To provide the specialist training for such as these, there exist in the different language areas, through the meritorious initiative of Church agencies or of individuals among the faithful, training centres which provide partial or complete courses in social communications techniques. Where these, however, are lacking, or where, because of insufficiency of equipment or qualified staff, existing institutes of the Church are unable to provide what is required, it will be fitting that seminary students, or priests already engaged in the ministry, will prudently seek out other suitable public institutes where they can get a truly professional training.

It is the hope of this Congregation that a clergy trained in this way will effectively benefit "all men of good will He will thus equip himself to be a better educator and guide of souls [ For the more dignified exercise of his office, and to earn the trust and esteem of the people, something that will go a long way to make his pastoral work effective, the priest ought to have that heritage of learning, even learning which is not strictly sacred, commonly possessed by educated people of his time [ Clerics ought not to rest content with what might possibly have sufficed in other times, but should feel under compulsion to reach a standard of culture corresponding in depth and extent to that generally enjoyed by cultured people today in comparison with those of times past.

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O'Connor, to the Italian bishops lst June concerning parochial cinemas:. These initiatives are confirmation of the diligence with which the bishops and clergy are keeping track of the worrying phenomenon of the cinema, which already has got to be a necessity for a great part of the population, and not only for the town-dwellers but also for those who live in little rural centres.

With this end in view, study circles or 'cineforums' have been established in many towns. These ought to be inspired in their activity by the principles of Christian morality and by the norms issuing from the ecclesiastical authority, both in the choice of the films to put on and in the positions taken in discussion. We therefore could not sufficiently praise as apostles of good all those who, according to the possibilities open to them, shall help you in this beneficent work.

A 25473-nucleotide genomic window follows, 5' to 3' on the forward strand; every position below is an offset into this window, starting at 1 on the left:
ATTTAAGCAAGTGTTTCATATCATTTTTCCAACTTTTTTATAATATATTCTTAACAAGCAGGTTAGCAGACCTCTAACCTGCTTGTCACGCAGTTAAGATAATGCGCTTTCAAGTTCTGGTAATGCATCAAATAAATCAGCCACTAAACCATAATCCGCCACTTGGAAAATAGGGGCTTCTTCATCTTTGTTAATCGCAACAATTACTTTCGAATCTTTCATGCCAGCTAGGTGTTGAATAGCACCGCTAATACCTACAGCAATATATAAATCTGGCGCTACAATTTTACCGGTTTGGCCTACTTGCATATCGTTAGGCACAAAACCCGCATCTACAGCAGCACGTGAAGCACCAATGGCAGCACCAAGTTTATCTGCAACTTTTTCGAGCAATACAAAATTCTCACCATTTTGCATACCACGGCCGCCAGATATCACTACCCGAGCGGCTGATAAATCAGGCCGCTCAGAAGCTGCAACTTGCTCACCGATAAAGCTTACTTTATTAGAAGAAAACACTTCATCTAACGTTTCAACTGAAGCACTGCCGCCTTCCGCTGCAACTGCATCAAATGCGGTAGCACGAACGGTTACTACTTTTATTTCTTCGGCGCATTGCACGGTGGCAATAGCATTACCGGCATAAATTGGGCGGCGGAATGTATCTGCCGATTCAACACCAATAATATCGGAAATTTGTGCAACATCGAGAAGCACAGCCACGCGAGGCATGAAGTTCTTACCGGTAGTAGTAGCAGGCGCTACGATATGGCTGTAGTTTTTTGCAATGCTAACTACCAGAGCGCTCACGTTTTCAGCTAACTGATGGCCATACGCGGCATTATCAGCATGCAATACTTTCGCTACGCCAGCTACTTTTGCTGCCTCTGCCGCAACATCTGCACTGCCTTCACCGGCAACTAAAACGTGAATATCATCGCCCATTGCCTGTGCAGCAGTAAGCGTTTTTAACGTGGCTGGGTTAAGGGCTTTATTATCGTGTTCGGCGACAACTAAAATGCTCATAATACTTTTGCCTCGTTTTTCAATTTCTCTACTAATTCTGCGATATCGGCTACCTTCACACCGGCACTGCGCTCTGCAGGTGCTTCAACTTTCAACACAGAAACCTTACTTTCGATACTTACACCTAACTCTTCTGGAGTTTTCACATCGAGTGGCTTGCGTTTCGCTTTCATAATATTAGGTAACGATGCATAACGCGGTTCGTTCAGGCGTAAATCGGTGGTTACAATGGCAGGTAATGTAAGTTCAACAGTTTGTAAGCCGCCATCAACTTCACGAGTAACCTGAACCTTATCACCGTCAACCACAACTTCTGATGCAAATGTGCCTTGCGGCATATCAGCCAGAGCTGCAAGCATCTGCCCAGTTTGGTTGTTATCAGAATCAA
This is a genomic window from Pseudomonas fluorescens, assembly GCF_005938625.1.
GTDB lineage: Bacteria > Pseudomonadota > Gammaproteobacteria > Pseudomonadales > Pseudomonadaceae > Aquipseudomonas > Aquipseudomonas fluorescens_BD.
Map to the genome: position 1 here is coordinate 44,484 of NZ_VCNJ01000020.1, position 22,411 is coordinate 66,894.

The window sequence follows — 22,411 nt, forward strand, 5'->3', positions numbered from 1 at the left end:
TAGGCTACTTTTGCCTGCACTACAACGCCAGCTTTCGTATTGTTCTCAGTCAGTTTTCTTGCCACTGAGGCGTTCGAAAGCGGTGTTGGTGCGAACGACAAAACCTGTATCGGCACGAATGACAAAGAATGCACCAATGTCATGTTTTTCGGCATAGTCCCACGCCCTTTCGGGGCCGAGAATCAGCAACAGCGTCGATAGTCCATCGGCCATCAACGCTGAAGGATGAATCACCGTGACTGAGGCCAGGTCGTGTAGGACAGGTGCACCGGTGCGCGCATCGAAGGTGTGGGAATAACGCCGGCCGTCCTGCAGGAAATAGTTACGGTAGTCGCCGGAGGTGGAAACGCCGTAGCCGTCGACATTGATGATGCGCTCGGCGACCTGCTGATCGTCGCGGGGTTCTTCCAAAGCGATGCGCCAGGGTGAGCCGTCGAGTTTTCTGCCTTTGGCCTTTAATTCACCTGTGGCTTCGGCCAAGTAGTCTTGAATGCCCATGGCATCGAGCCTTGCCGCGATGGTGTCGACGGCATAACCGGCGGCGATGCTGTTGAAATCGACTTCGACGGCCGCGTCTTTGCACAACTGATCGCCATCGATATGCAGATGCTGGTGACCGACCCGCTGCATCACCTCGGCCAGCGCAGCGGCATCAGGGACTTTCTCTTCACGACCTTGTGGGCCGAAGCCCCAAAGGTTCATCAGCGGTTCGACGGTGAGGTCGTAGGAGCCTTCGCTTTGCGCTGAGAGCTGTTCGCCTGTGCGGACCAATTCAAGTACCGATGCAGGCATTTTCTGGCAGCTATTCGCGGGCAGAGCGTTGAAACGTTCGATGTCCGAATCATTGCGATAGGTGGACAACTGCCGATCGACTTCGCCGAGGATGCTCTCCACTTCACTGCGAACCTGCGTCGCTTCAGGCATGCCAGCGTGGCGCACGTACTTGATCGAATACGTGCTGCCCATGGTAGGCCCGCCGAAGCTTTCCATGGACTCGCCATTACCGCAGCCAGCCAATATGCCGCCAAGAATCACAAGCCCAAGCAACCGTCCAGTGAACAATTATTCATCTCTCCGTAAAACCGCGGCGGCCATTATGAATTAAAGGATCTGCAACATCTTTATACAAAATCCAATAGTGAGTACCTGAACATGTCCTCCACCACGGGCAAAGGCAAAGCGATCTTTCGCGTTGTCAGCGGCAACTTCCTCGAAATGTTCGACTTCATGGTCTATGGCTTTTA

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  • So, they would maintain that the young clerics ought to see everything, so that they may accustom themselves to look tranquilly at everything that is to be seen, and in this way harden themselves against oversensitivity to disturbance. They will therefore easily permit them to look at everything that happens under their eyes, without any rules of modesty; to frequent the cinemas, even when there is question of films prohibited by the ecclesiastical monitors; to leaf through any magazine whatever even if it is obscene [ And they concede this because, they contend, the public today already lives on such shows and publications, and whoever wants to help them has got to understand their way of thinking and of looking at things.

    But it is easy to comprehend how mistaken and dangerous it would be to take this way of educating the young cleric and of guiding him to the holiness his state demands. Pietro Ciriaci 16th June , to the Congress of Antwerp lst - 2nd August on the theme "Catechesis for our time" :. There is a similar and today a greater need for 'pastoral updating' - we wish to say: adaptation - in the preaching of the Church the living ecclesiastical Magisterium , just as also there is need for 'pastoral updating' in the modern sciences; and we must say that there is at the present moment a greater need for an 'orientation' of these same modern sciences in so far as they bear upon the religious and moral fields to the Church's official teaching [ In order, then, that, in such conditions, shows of this kind may be able to pursue their proper object, it is essential that the minds and inclinations of the spectators be rightly trained and educated, so that they may not only understand the form proper to each of the arts, but also be guided, especially in this matter, by a right conscience.

    Thus they will be enabled to practise mature consideration and judgment on the various items which the film or television screen puts before them, and not, as very frequently happens, be lured and arbitrarily swept away by the power of their attraction. Provided these plans [ Since a properly dignified presentation of liturgical ceremonies, of the truths of the Catholic Faith, and of events connected with the Church, by means of radio, obviously demands [ This end [ We paternally exhort in particular clerics, and members of religious orders and congregations - to turn their attention to this new art and give their active cooperation, so that whatever benefits the past and true progress have contributed to the mind's development, may be also employed in full measure to the advantage of television.

    We cannot conclude this Letter [ He ought to have a sound knowledge of all questions which confront the souls of Christians with regard to motion pictures, radio and television.